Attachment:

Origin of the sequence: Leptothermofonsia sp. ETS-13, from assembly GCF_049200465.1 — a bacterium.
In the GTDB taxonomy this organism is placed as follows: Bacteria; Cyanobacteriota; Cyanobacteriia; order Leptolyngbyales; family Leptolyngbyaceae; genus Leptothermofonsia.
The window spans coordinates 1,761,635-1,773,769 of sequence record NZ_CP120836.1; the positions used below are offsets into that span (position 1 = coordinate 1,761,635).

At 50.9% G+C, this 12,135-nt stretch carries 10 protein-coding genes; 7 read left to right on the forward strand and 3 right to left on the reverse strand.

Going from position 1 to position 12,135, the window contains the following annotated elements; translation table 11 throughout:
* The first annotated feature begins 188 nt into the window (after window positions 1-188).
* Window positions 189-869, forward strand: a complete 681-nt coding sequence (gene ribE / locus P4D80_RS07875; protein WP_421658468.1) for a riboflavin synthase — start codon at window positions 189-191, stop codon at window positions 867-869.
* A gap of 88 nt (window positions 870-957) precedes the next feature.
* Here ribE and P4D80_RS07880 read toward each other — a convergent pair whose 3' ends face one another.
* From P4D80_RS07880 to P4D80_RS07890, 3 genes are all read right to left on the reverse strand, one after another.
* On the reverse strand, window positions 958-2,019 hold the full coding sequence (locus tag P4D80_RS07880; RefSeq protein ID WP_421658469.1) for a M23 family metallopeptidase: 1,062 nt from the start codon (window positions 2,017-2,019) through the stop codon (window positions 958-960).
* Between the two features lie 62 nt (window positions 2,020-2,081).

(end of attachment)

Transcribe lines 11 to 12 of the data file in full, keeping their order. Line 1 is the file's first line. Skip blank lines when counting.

* On the reverse strand, window positions 958-2,019 hold the full coding sequence (locus tag P4D80_RS07880; RefSeq protein ID WP_421658469.1) for a M23 family metallopeptidase: 1,062 nt from the start codon (window positions 2,017-2,019) through the stop codon (window positions 958-960).
* Between the two features lie 62 nt (window positions 2,020-2,081).